Israel's AG: Reforms giving ultra-Orthodox shorter IDF service will add to inequality
Draft reform stipulates that service for yeshiva students will be shorter than for other soldiers.
Attorney General Yehuda Weinstein on Tuesday approved the proposal for universal military conscription, despite saying that parts of the reform were problematic from a legal perspective.
Weinstein presented his legal opinion to the government-appointed Perry Committee, which was tasked with formulating a new draft proposal for the Israeli army that also includes ultra-Orthodox men. He told the panel that the part of the reform dealing with Hesder yeshiva students - who combine Torah study with military service - raises legal issues.
According to the draft proposal, Hesder yeshiva students would serve one month longer than they do now, for a total of 17 months of active duty. Other soldiers are performing military service that lasts 36 months.
The draft reform proposal is expected to be presented to the cabinet on Sunday for approval; if it gets endorsed there, the proposal will move on to the Ministerial Committee for Legislation before being discussed in the Knesset plenum.
Weinstein said that since the proposal does not call for immediate enlistment, but rather for yeshiva students to serve in starting in about four years, "It is not necessary to decide about the legality of the length of Hesder yeshiva students' service." The current arrangement could continue for four years during the period of adjustment to the new law, he said.
However, from July 2017 the attorney general expects another loophole that may enable shortened service only for religious soldiers. Once the "adjustment period" is over, and with the beginning of compulsory induction of all yeshiva students, "the 17-month service of Hesder yeshiva students is liable to cause constitutional harm to equality. It will be necessary to hand down an opinion on the issue, and if needed to alter the arrangement so the requirement of equality will be met."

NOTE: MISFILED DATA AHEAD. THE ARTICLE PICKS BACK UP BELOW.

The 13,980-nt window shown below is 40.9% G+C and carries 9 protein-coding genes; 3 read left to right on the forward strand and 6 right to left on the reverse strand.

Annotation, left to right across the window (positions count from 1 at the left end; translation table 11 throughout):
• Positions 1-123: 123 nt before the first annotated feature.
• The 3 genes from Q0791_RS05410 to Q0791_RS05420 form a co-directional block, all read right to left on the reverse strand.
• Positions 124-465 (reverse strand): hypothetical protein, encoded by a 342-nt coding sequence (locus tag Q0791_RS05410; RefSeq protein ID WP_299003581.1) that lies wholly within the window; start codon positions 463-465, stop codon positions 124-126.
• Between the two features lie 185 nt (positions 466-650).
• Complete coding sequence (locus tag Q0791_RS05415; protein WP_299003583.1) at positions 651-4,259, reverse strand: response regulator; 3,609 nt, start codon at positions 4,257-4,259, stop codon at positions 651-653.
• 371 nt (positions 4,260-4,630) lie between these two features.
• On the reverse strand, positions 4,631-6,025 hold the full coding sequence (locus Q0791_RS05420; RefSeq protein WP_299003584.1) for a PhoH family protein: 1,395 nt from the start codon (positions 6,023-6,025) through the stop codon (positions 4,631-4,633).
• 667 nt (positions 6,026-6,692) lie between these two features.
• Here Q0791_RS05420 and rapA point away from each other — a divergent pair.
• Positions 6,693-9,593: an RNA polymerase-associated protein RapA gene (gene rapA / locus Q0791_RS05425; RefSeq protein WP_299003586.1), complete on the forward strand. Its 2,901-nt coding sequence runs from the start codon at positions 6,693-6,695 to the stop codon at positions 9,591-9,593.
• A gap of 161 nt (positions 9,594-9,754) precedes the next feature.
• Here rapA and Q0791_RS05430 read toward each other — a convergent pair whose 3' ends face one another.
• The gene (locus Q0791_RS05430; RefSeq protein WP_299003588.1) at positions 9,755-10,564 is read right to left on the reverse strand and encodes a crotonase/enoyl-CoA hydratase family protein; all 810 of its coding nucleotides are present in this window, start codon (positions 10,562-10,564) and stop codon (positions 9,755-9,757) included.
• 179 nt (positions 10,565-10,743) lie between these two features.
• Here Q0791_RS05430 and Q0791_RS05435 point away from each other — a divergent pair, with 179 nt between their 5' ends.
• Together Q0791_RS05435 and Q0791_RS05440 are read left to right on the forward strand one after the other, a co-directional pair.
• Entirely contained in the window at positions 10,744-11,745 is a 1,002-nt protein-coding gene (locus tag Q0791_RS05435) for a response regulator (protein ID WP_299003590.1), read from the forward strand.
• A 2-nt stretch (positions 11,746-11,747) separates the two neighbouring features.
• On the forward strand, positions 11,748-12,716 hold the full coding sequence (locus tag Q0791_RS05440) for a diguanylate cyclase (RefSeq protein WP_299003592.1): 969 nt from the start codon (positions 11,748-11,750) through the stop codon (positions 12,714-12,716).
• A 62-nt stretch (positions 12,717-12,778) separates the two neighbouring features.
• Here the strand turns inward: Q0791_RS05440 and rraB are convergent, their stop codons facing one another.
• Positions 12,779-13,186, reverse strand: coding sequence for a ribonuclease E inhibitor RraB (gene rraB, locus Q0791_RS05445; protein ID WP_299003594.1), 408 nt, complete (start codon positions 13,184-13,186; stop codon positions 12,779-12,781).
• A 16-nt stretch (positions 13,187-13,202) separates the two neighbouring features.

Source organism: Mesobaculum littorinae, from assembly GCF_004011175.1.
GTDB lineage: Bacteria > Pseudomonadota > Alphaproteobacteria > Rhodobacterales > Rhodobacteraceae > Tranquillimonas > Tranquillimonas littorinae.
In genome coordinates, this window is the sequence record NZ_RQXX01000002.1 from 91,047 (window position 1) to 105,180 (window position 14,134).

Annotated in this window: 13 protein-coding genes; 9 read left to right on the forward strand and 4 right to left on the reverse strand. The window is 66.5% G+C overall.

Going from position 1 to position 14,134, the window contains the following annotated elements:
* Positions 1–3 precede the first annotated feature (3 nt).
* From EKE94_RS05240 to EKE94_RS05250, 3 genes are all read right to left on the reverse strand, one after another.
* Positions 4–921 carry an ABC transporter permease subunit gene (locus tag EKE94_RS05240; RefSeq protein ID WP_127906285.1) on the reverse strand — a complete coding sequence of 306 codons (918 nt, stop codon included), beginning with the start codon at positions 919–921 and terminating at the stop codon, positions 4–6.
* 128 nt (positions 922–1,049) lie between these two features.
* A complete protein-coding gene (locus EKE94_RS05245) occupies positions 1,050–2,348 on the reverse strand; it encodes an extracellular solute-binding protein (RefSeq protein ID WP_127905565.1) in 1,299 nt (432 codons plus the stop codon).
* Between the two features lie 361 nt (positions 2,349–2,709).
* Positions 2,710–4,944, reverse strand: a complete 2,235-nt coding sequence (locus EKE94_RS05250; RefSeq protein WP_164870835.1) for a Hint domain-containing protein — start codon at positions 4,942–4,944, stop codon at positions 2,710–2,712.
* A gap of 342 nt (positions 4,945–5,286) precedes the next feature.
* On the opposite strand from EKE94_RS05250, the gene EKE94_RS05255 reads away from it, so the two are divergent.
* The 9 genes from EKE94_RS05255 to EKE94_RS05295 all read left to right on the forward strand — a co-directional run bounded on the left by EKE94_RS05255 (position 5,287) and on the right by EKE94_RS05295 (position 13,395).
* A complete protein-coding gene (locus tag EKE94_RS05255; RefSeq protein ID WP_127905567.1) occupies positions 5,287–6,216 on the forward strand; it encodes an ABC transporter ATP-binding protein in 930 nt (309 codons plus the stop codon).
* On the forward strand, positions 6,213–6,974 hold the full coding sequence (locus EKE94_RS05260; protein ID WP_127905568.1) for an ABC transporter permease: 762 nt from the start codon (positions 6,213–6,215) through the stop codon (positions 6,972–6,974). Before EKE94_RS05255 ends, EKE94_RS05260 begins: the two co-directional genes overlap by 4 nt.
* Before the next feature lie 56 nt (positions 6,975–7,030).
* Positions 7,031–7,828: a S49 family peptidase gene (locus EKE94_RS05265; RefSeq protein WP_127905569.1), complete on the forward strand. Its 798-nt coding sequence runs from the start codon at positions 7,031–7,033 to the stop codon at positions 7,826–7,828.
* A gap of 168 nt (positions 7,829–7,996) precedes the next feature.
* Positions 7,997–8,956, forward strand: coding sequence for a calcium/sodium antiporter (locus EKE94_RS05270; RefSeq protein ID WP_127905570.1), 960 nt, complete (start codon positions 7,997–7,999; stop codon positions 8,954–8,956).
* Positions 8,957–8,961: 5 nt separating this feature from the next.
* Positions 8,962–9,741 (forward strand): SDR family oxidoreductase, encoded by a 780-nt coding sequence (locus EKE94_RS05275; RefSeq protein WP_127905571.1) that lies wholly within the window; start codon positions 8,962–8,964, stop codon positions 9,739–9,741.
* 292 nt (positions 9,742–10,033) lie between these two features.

Weinstein also commented on the issue of extending female soldiers' service, which the Perry Committee decided would be lengthened to 28 months instead of the present two years. He said there is yardstick by which to judge the length of women's service and that as such it would be difficult to rule whether it is a step toward equality or not. However, religious women are currently exempt from military service, while men serve for three years (which would be shortened to 32 months under to the proposed law).
The attorney general said "there is no constitutional obstacle to approving" the draft reform proposal, but noted that wording of several clauses is "problematic" since they could harm the principle of equality.
In his opinion, Weinstein focused on the "transition period" until full service is required starting July 2017. The Perry Committee proposed several forms of leniency toward Haredi yeshiva students during that time, as compared with the general public, which the attorney general says should have clear time limits.
Weinstein said accepts the view that Haredim should not be compelled to serve before the end of the "adjustment period," adding that service until then should be voluntary.
Weinstein criticized the proposed alternative of offering national service offered to yeshiva students, noting the difference in scope, difficulty and danger of serving in the IDF compared with civil frameworks.